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<a target="_blank" rel="noopener" href="https://fatcat.wiki/container/hmxgj5sydrdl5fixutly3bi43y" style="color: black;">Journal of Monetary Economics</a>
We formulate an optimizing-agent model in which both labor and product markets exhibit monopolistic competition and staggered nominal contracts. The unconditional expectation of average household utility can be expressed in terms of the unconditional variances of the output gap, price inflation, and wage inflation. Monetary policy cannot replicate the Pareto-optimal equilibrium that would occur under completely flexible wages and prices; that is, the model exhibits a tradeoff between<span class="external-identifiers"> <a target="_blank" rel="external noopener noreferrer" href="https://doi.org/10.1016/s0304-3932(00)00028-3">doi:10.1016/s0304-3932(00)00028-3</a> <a target="_blank" rel="external noopener" href="https://fatcat.wiki/release/oi3fj6tybnavbaedakcylfelvy">fatcat:oi3fj6tybnavbaedakcylfelvy</a> </span>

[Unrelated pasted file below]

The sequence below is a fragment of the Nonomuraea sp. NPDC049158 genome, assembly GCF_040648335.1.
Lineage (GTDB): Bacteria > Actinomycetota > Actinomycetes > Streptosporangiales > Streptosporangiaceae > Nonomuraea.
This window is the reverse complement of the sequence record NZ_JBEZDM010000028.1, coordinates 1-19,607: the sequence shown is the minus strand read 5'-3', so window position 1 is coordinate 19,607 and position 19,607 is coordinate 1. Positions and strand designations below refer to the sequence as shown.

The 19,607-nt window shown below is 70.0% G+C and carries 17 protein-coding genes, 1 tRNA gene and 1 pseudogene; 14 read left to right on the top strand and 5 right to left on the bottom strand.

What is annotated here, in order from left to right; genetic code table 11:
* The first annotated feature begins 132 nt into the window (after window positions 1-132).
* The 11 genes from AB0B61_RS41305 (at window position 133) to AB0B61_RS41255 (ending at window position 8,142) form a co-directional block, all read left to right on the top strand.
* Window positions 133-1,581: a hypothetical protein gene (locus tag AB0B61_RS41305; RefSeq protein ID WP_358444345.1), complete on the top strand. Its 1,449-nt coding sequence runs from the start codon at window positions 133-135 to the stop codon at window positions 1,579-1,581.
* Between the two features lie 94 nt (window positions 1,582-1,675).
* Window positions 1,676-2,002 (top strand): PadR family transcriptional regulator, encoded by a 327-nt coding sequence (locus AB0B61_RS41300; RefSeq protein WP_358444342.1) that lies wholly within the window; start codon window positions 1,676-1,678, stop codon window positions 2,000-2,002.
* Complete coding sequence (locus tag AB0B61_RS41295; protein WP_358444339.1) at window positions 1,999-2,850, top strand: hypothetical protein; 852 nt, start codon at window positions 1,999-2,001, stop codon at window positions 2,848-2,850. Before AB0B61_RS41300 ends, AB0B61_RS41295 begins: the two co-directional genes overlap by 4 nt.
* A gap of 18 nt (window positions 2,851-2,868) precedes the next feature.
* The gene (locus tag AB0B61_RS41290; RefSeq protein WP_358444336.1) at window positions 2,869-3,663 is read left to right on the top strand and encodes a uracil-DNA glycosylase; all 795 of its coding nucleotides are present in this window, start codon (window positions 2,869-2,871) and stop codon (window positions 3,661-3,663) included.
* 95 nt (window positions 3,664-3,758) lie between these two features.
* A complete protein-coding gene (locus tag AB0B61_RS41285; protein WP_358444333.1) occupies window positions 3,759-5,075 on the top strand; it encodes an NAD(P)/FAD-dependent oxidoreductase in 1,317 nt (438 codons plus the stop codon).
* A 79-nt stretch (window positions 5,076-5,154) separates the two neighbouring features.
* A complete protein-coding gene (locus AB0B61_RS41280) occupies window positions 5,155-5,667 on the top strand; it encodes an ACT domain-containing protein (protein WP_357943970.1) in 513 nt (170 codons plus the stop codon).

more »... the output gap, price inflation, and wage inflation. The Pareto optimum is only attainable if either wages or prices are completely flexible. For reasonable calibrations of the model, we characterize the optimal policy rule. Furthermore, strict price inflation targeting is clearly suboptimal, whereas rules that place substantial weight on the output gap as well as price inflation are nearly optimal. for useful discussions; and Carolina Marquez for valuable research assistance. We have benefitted from suggestions made by an anonymous referee and by Robert King. We particularly appreciate the recent contributions of Julio Rotemberg and Michael Woodford, who not only have performed path breaking welfare analysis of monetary policy, but also have developed intuitively appealing explanations of their results and have made substantial efforts to provide the details of their derivations. The views in this paper are solely the responsibility of the authors and should not be interpreted as reflecting the views of the Board of Governors of the Federal Reserve System or of any other person associated with the Federal Reserve System. The email addresses of the authors are firstname.lastname@example.org, email@example.com, and firstname.lastname@example.org, respectively.
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